googleAnalyticsR can be used to generate reports in RMarkdown documents.

The default clientId that comes with the package can not be used for non-interactive use such as server scripts or RMarkdown. This is due to abuse of the free quota that used up the quota for everyone. This means you will need to set up your own clientId.

See setting up your own Google Project - the easiest method is to use ga_auth_setup().

## RMarkdown Authentication

If you are building Rmd’s in the same environment as you use interactively, then the Rmd can reuse that.

You need to avoid the interactive menu when using RMarkdown - so you will need your own clientId and to specify the email you have authenticated with that clientId to skip it e.g. ga_auth(email="me@work.com")

### Example using an email cached on your computer


---
author: "Mark Edmondson"
date: "8 July 2016"
output: html_document
---

{r}
knitr::opts_chunk$set(echo = TRUE) library(googleAnalyticsR) ## specify an email you have already authenticated with once outside of Rmd ga_auth(email="me@work.com") ...perform API actions...   ### Using Rmd outside of your interactive environment Two files are usually needed when authenticating in a server: • Client ID JSON file - this is useful for interactive use anyhow as specifies your own GCP project and will take you off the default GCP project that comes with the package • Service key files - these are authentication files, linked to the clientId for your project. The recommended workflow for authentication in RMarkdown is: 1. Use ga_auth_setup() option 1 to help you find and download a clientId file. Put this safe in a global location that you can use for general use with the package, including interactive use 2. Run ga_auth_setup() option 3 to generate a service key file from the clientId file you created in step 1. Put this is a safe location out of your project folder. Note the email you created for your service key file - it will look like {the_name}@{your-project-id}.iam.gserviceaccount.com 3. Run ga_auth_setup() option 5 to add the service email from step 2 ({the_name}@{your-project-id}.iam.gserviceaccount.com) as a user for your Google Analytics account. 4. Create your Rmd report using ga_auth(json_file="auth_file.json") ### Example using a service auth key Use ga_auth_setup() to create a client.id and auth service key. Use the service key file location via ga_auth(json_file="your_key.json") to authenticate instead of an email.  {r} knitr::opts_chunk$set(echo = TRUE)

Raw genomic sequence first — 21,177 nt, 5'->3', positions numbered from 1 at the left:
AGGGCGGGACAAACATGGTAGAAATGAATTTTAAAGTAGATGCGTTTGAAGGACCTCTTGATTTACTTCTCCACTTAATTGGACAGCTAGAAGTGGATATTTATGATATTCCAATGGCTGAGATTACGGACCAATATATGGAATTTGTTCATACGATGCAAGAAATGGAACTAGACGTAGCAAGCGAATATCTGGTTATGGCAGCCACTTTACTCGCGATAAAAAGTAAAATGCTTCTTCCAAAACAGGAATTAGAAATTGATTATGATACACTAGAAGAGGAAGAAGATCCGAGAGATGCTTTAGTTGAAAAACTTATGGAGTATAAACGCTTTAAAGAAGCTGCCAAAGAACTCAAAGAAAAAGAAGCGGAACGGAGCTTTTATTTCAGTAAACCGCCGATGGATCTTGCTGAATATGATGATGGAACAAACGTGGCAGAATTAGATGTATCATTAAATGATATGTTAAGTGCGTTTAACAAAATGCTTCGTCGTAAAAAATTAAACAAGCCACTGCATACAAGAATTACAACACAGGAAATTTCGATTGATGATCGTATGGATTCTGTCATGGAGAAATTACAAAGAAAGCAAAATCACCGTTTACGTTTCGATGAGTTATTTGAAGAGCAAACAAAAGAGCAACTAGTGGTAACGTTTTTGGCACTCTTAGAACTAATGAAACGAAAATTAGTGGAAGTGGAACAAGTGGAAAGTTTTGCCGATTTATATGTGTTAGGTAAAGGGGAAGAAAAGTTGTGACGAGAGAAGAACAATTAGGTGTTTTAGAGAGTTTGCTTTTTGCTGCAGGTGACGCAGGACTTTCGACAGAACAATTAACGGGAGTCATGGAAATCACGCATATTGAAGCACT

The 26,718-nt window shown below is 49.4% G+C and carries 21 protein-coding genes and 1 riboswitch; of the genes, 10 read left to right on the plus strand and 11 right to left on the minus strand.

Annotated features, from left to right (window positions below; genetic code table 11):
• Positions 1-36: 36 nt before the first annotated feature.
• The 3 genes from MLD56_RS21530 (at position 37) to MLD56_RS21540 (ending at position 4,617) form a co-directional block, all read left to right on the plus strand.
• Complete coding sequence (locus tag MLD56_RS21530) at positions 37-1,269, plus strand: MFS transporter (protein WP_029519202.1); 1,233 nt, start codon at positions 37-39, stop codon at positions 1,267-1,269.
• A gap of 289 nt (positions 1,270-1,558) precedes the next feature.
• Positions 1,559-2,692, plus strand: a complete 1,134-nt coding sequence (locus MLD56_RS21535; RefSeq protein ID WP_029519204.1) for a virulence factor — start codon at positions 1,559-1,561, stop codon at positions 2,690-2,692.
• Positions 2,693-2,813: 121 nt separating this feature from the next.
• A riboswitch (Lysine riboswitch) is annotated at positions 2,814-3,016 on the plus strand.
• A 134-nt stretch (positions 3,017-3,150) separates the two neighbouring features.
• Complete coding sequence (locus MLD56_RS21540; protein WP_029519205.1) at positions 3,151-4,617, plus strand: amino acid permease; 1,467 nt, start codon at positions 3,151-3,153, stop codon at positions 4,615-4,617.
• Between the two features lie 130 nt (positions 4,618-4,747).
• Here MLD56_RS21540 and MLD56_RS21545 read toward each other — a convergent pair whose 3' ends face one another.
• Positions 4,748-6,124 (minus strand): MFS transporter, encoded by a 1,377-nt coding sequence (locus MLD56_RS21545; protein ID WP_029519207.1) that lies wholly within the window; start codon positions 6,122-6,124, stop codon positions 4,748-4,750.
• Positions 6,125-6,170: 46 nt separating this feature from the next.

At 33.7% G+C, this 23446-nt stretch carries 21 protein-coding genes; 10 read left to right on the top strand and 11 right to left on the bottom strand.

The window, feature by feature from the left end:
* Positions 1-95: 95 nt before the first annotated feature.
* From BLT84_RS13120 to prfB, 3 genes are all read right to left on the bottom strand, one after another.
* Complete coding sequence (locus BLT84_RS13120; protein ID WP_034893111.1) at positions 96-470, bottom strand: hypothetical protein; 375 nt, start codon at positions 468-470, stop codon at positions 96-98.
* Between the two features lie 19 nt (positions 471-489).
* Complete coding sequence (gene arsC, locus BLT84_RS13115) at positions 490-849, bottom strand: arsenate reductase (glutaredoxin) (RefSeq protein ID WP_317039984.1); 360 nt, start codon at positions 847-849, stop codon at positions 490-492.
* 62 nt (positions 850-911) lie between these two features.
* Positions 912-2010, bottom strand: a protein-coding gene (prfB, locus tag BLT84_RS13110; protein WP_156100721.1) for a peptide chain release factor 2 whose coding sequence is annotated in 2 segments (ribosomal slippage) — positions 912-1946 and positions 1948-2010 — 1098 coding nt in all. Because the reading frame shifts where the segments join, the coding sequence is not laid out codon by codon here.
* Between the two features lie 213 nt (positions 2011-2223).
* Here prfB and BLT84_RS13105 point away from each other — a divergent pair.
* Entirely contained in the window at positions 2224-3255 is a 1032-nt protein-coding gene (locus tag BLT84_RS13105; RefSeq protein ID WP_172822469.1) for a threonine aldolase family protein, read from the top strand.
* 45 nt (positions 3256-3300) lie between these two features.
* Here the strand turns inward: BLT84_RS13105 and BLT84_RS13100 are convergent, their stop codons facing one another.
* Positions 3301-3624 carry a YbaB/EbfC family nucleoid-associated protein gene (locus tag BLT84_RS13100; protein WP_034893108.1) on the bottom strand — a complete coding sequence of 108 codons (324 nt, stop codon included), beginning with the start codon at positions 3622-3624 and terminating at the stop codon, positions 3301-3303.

# we don't need to set the client.id as it takes it from the service key
# service JSON email needs to be added as a user of the viewId to work
ga_auth(json_file="auth_key.json")

...perform API actions...





To see the reports online, you can upload RMarkdown documents to Shiny servers or shinyapps.io, to perhaps run on a schedule.

The recommend method for authentication is to use service accounts and ga_auth(json_file="your_key.json") since this is easier and more secure in the long run.

However, if you want to continue using your email cached credentials, you need to ensure that the authentication cache file is present when uploaded. This can be specified in the meta data via resource_files in the Rmd yaml.

Since the token is not saved at a project level since v0.7.0 you will need to move or specify the cache folder for the tokens. The cache folder is usually at the global location ~/.R/gargle/gargle-oauth. Via gargle options, this needs to be changed for a project folder via:

options(gargle_oauth_cache = ".secrets")

This will then create a project folder containing cache. Upload this to the server.


---

See details on gargle vignette
However, the recommend method is to use service accounts and ga_auth(json_file="auth_key.json") when using a server since this is easier and more secure in the long run. Upload the service JSON file instead of the cache folder.